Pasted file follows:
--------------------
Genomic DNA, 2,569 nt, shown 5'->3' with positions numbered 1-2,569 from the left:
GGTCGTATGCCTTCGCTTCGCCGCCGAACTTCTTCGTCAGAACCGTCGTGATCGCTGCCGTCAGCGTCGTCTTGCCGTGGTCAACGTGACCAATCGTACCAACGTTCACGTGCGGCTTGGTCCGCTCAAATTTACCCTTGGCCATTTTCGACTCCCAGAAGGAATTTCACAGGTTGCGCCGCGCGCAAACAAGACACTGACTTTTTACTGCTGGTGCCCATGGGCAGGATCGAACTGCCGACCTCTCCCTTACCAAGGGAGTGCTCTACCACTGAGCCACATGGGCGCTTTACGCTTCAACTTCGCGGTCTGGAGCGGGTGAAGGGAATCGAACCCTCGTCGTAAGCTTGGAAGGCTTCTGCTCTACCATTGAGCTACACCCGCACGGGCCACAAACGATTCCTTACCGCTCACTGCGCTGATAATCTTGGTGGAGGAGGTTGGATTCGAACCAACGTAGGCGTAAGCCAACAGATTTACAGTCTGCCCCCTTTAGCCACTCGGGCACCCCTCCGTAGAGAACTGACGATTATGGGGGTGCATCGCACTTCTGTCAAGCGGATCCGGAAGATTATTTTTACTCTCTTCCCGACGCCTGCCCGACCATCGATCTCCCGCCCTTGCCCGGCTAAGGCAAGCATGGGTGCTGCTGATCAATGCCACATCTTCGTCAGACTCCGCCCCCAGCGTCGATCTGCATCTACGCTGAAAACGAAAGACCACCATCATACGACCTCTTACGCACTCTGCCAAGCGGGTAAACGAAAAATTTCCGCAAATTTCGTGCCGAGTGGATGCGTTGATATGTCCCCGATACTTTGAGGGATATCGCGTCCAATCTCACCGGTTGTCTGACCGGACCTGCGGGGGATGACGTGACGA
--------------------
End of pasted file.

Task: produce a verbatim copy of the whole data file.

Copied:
Genomic DNA, 2,569 nt, shown 5'->3' with positions numbered 1-2,569 from the left:
GGTCGTATGCCTTCGCTTCGCCGCCGAACTTCTTCGTCAGAACCGTCGTGATCGCTGCCGTCAGCGTCGTCTTGCCGTGGTCAACGTGACCAATCGTACCAACGTTCACGTGCGGCTTGGTCCGCTCAAATTTACCCTTGGCCATTTTCGACTCCCAGAAGGAATTTCACAGGTTGCGCCGCGCGCAAACAAGACACTGACTTTTTACTGCTGGTGCCCATGGGCAGGATCGAACTGCCGACCTCTCCCTTACCAAGGGAGTGCTCTACCACTGAGCCACATGGGCGCTTTACGCTTCAACTTCGCGGTCTGGAGCGGGTGAAGGGAATCGAACCCTCGTCGTAAGCTTGGAAGGCTTCTGCTCTACCATTGAGCTACACCCGCACGGGCCACAAACGATTCCTTACCGCTCACTGCGCTGATAATCTTGGTGGAGGAGGTTGGATTCGAACCAACGTAGGCGTAAGCCAACAGATTTACAGTCTGCCCCCTTTAGCCACTCGGGCACCCCTCCGTAGAGAACTGACGATTATGGGGGTGCATCGCACTTCTGTCAAGCGGATCCGGAAGATTATTTTTACTCTCTTCCCGACGCCTGCCCGACCATCGATCTCCCGCCCTTGCCCGGCTAAGGCAAGCATGGGTGCTGCTGATCAATGCCACATCTTCGTCAGACTCCGCCCCCAGCGTCGATCTGCATCTACGCTGAAAACGAAAGACCACCATCATACGACCTCTTACGCACTCTGCCAAGCGGGTAAACGAAAAATTTCCGCAAATTTCGTGCCGAGTGGATGCGTTGATATGTCCCCGATACTTTGAGGGATATCGCGTCCAATCTCACCGGTTGTCTGACCGGACCTGCGGGGGATGACGTGACGA